Open, a mindfulness app offering meditation, breathwork, music and movement, also has a community element. Open lets members invite a friend to a class. “We’re seeing people increasingly engage,” said Raed Khawaja, cofounder and CEO. “People use the chatbox quite a bit in the movement classes. They’re providing live feedback to the music or they’re greeting each other from all over the world. There’s often interaction where the teacher invites the class to share an intention or provide a response. There’s also the ability to turn your camera on, so you can see who you’re practicing with.”
Currently, the app is testing options where you leave a practice and enter an audio chat room with the person you practiced with or invited. “Anxiety, stress, depression and loneliness is something that is impacting Gen Z quite significantly,” Khawaja said. “So we’re definitely seeing them migrate to platforms like ours.”
It’s important to acknowledge that the pandemic brought about a new cohort of health, especially with the lack of access to traditional doctors and forced telehealth. Katara McCarty, founder and CEO of Katecha Corp., was reaching for apps to manage her stress and anxiety and she could feel the collective grief and trauma of the Black community. The life coach and public speaker prescribes wellbeing resources to her clients and she found the apps she was using were out of touch with where she was as a Black woman. So McCarty created Exhale to provide resources to help manage and reduce the impact and effects that systemic racism has on Black and brown women of color. “We have meditation, breathwork techniques, guided visualizations and daily affirmations, all that hit the user’s phone daily,” she said. “The topic is resonating with a larger group than just Gen Z, but we are seeing Gen Z use it.”
Exhale is currently free to use, but in building Exhale 2.0, McCarty will add a pay-what-you-can model where users can choose their subscription. “Behind the paywall, we plan to build out a video option where you can see someone and meditate with them,” McCarty said. “Also, we want to provide a telehealth component so our users can connect to a coach or therapist if they want to take their wellbeing and mental health journey further than what our resources offer.”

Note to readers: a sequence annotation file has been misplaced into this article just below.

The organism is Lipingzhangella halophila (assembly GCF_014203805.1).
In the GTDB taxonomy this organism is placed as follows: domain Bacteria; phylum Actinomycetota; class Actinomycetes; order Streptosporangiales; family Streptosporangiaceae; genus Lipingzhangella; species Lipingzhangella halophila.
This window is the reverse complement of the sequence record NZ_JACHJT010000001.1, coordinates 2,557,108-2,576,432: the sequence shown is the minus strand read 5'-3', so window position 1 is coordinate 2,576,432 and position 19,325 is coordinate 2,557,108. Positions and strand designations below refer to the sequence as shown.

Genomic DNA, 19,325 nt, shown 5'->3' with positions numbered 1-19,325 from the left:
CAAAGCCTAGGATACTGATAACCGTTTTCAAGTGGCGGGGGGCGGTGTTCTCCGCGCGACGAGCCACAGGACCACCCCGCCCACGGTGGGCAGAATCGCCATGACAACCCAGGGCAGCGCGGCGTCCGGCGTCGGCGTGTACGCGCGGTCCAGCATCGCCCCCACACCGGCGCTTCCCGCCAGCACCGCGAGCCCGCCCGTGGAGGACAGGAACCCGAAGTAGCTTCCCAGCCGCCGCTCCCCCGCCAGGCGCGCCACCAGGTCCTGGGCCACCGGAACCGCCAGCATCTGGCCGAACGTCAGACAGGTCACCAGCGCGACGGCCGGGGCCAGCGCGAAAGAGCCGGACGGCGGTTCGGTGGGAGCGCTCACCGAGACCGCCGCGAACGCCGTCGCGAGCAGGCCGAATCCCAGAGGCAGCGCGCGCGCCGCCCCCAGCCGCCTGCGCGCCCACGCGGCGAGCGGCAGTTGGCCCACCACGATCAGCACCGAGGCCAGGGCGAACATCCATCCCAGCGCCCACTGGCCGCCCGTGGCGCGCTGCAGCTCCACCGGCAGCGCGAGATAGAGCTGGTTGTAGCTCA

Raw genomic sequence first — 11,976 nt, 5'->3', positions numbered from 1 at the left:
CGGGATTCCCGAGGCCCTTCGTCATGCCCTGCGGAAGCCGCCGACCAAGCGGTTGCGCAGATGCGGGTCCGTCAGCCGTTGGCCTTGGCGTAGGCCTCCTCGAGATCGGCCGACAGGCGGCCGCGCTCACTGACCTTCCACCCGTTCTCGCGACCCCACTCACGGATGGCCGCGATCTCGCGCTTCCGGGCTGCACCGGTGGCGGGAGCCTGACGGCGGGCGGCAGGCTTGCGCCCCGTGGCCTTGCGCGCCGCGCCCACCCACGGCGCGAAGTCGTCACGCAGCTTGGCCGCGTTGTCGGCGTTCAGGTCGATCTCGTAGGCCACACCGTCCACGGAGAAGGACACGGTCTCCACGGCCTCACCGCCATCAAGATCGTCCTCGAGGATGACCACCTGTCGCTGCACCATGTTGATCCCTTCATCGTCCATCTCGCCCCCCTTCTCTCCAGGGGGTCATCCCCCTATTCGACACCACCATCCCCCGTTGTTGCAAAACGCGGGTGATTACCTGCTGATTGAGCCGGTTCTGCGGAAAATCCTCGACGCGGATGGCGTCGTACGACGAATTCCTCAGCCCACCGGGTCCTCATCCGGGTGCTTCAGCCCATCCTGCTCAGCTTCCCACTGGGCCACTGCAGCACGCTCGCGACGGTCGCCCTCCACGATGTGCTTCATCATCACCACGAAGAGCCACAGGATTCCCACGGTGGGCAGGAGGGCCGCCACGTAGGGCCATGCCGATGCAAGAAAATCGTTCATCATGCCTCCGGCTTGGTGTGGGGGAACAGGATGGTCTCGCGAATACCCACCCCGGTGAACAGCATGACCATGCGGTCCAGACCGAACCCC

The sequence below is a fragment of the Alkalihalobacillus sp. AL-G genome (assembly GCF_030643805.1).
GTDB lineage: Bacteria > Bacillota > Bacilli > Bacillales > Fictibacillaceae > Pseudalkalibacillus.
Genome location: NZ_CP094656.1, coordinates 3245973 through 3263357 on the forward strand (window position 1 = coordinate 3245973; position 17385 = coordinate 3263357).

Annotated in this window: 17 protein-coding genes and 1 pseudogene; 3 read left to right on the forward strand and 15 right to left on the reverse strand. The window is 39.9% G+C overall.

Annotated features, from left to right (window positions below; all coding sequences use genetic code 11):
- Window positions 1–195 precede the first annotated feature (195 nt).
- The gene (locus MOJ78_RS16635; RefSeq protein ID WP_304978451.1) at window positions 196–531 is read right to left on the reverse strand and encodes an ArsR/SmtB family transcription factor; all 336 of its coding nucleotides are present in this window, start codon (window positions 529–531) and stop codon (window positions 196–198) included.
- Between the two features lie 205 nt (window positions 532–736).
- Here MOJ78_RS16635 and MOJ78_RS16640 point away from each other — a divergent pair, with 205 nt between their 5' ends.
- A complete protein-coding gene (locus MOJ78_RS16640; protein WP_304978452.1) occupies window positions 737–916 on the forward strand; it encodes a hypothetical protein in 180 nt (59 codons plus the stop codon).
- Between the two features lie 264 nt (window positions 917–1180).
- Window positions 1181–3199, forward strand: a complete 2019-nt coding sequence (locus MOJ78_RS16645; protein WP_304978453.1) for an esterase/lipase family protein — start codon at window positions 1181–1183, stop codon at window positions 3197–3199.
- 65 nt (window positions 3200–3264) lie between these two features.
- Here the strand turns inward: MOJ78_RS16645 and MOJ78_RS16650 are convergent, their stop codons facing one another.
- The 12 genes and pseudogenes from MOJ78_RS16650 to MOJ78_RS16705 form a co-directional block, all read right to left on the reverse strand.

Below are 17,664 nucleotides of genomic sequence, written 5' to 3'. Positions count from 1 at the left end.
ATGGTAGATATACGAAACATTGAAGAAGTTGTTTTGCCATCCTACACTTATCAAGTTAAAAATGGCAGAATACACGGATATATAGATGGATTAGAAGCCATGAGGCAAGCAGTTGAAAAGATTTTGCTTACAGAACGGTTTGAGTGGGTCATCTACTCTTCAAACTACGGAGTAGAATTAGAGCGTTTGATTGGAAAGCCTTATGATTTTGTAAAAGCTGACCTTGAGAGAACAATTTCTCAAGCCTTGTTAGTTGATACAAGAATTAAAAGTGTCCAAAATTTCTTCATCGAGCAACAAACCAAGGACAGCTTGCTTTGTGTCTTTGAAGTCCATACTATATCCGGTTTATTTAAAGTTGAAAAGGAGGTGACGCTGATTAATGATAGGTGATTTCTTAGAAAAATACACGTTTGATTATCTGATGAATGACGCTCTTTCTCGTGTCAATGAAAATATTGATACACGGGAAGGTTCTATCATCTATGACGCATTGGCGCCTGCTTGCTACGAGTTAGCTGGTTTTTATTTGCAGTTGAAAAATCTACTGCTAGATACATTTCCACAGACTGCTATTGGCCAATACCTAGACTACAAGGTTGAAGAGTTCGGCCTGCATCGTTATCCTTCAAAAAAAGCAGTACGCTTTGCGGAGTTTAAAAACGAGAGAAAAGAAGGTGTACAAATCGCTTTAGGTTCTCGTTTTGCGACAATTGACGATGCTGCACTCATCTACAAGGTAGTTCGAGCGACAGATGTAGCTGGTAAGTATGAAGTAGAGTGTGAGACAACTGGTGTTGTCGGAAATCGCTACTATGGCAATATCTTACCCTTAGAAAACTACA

The combo of wellness and gamification is also becoming increasingly popular. For example, Revery, which is in beta, is designed to make wellness affordable and accessible through the medium of gaming. The goal is to get users to play short game sessions over a long period of time. It focuses on mental health, starting with sleep, and is leveraging cognitive behavioral therapy for insomnia.
“Gen Z is attracted to the gamification of a lot of services because that’s part of the world that they have been born into,” Bovell said. “It’s hard for them to even think of a world that was pre-smartphones.”
Another example of juxtaposing health and gaming is Be a Looper, a daily mental health check-in and peer support app to keep users “in the loop” with up to five people globally. It claims to play a significant role in chronic disease self-management and in lowering the suicide rate. Each user gets a notification at 4 p.m., prompting them to check-in.
“Our evidence-based approach incorporates neuroscience principles developed by my cofounder, psychologist and neuroscientist, Roy Sugarman,” said Amanda Johnstone, founding CEO of Transhuman Inc. “We then workshopped these principles with those lived experiences alongside experts in gamification, security, applications and semantics and the board and advisory of mental health public health campaign R U OK? We drew down on popular mobile interactions, including tap, tap, swipe, scroll and reveal (think Candy Crush, Snapchat and Tinder). We used research shared by gaming companies about user retention, colors and viscosity, and hired the people behind the development of them to assist in the creation.”
According to Bovell, the gamification framework is what Gen Z is used to and therefore they develop an immediate sense of trust and security. “Gen Z is a culturally progressive generation,” she said. “And because they’re online, they’re constantly exposed to information trauma all the time, trauma that other generations weren’t exposed to growing up. So they’re leaning more into the tools and solutions to support them through it.”
Innovative apps in the wellness space.
Be a Looper: This daily mental health check-in combines health and gaming to create global peer support networks.
Clementine: Pre-recorded hypnotherapy sessions help clients combat anxiety, depression and sleep issues.
Exhale: Founder Katara McCarty is focused on reducing the impact of systemic racism on Black people via meditation, breathwork and more.
Levels: Levels tracks a user’s blood-glucose levels in real-time enabling users to maximize diet and exercise.
Wellory: The “anti-diet” nutrition app connects clients with registered nutritionists, dieticians and health coaches for a 360 approach to healthy eating.